DEAR MISS MANNERS: I sometimes find myself at an event where nobody wants to talk to me.
My husband is a scientist and at his conferences and other work events, the other guests are usually only interested in interacting with other scientists in their field. I was once sitting at a table in a bar and the woman sitting next to me turned in her chair so that her back was to me and her front was to the person on the other side.
I understand that these people may have come a considerable distance and just want to gossip with their peers. But what can I do? I feel uncomfortable sitting alone while the party goes on around me.
I usually check my phone. Can I bring a book? Should I learn to knit like the faculty wives in Miss Pym’s books?
I don’t want to spoil anyone’s fun by forcing them to talk to me. I avoid these situations when I can, but it’s not always possible.
GENTLE READER: Because you feel rudely and unfairly unwanted, Miss Manners lets you in on a secret: you are by no means superfluous, you are the only indispensable person in the room at these events.
At a lecture on quantum chromodynamics, don’t crowd the stage. They are at a social event after the lecture – an event that was planned because someone took a survey after last year’s conference and the scientists all agreed that the conference would be improved with less technical talking and more socializing. Except that when placed in a hotel ballroom with an open bar (or a bar, for that matter), none of these scientists could think of anything else to talk about.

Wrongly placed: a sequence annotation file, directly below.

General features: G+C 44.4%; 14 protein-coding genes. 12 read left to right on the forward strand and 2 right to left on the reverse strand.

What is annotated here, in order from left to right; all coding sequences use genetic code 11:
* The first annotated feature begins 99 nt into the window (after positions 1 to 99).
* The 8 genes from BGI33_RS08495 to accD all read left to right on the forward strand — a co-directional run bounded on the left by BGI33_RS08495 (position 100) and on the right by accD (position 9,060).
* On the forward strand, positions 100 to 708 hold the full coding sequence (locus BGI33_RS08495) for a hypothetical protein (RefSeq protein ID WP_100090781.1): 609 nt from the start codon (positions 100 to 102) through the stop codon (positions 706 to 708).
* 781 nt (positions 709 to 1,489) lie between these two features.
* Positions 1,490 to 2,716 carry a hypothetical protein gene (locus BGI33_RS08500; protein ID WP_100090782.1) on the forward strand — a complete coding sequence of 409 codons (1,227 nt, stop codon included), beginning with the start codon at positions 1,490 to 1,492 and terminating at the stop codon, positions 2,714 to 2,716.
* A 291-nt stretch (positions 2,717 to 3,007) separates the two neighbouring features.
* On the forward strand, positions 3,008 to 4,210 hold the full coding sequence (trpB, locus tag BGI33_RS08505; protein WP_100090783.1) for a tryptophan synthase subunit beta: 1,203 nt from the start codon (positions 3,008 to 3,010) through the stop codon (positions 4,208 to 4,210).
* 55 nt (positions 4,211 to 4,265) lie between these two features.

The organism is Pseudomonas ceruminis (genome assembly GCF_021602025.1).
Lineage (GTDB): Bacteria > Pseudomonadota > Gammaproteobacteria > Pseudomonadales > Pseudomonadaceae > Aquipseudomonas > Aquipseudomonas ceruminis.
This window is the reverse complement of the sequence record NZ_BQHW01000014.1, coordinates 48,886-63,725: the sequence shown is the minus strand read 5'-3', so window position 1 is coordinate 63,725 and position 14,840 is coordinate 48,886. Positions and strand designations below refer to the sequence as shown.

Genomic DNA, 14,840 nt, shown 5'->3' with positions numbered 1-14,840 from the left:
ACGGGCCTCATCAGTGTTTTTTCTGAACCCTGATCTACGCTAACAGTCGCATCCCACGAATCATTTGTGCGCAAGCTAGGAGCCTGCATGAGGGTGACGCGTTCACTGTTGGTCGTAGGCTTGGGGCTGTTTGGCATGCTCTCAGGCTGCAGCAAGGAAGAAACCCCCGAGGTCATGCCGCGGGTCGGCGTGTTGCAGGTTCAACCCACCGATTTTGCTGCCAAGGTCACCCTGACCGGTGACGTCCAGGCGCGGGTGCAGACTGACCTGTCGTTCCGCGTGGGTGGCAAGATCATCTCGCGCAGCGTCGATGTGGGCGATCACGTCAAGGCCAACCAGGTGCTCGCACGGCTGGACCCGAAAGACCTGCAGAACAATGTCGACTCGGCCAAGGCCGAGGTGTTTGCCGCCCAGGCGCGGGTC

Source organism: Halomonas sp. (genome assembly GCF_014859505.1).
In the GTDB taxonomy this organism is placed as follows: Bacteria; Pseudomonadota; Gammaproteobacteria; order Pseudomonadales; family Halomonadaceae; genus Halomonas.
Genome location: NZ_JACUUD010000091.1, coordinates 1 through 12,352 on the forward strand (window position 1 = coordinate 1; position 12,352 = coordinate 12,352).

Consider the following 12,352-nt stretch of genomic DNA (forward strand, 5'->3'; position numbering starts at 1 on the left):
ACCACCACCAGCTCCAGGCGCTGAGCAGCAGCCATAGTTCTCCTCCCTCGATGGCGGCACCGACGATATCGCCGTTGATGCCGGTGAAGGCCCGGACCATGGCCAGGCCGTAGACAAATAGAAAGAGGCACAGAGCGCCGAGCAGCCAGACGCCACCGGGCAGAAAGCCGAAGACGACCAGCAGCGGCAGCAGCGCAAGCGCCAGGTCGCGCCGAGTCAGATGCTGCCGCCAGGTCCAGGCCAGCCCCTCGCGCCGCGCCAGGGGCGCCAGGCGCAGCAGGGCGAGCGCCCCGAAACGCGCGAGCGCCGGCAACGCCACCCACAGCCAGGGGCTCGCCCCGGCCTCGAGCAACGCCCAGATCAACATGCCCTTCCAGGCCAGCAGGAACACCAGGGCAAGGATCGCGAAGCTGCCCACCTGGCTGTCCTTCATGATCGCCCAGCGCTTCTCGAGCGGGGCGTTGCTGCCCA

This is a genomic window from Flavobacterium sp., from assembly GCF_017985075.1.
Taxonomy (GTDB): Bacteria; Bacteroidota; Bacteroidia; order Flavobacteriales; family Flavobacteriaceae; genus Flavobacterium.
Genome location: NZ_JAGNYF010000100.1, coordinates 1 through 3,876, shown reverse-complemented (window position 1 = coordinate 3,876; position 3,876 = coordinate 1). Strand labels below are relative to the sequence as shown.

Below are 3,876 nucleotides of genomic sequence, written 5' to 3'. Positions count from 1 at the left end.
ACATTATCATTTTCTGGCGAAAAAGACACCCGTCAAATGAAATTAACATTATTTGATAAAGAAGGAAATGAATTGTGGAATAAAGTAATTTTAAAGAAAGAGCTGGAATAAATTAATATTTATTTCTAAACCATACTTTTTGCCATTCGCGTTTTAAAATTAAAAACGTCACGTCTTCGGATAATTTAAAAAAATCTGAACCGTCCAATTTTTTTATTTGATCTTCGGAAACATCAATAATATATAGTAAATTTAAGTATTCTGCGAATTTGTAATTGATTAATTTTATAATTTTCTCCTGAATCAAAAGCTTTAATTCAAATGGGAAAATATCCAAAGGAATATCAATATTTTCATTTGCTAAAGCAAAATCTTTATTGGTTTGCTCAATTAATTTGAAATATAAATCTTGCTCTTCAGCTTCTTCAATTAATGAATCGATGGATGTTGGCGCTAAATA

If you’re charming and interesting — and can tell almost anything that isn’t science — you’ll win converts. And if it boosts your confidence, imagine those same scientists in high school (a technique that works in almost any profession, although it’s particularly apt in your case).
DEAR MISS MANNERS: I know Miss Manners doesn’t approve of checks as gifts, but when you get a check – say at Christmas – when should it be cashed? Is it ok to leave it before a thank you letter is expected to arrive or should one wait a few days?
I don’t want to appear greedy, but by depositing the check immediately (I have a mobile banking app) the gift giver can confirm that their gift has arrived.
GENTLE READER: Write the thank you letter first. Otherwise you will be tempted to put it off.
But there may be another reason for delaying the check clearing. There is no absolute etiquette that one waits for the actual birthday to open a gift, for example. But the patience shown in waiting for the event that motivated the gift is charming.
Miss Manners recommends the same treatment in your case: you can cash the check on Christmas Day. It doesn’t matter that it will be a holiday.
Please send your questions to Miss Manners on her website www.missmanners.com; to her email, de[email protected]; or by mail to Miss Manners, Andrews McMeel Syndication, 1130 Walnut St., Kansas City, MO 64106.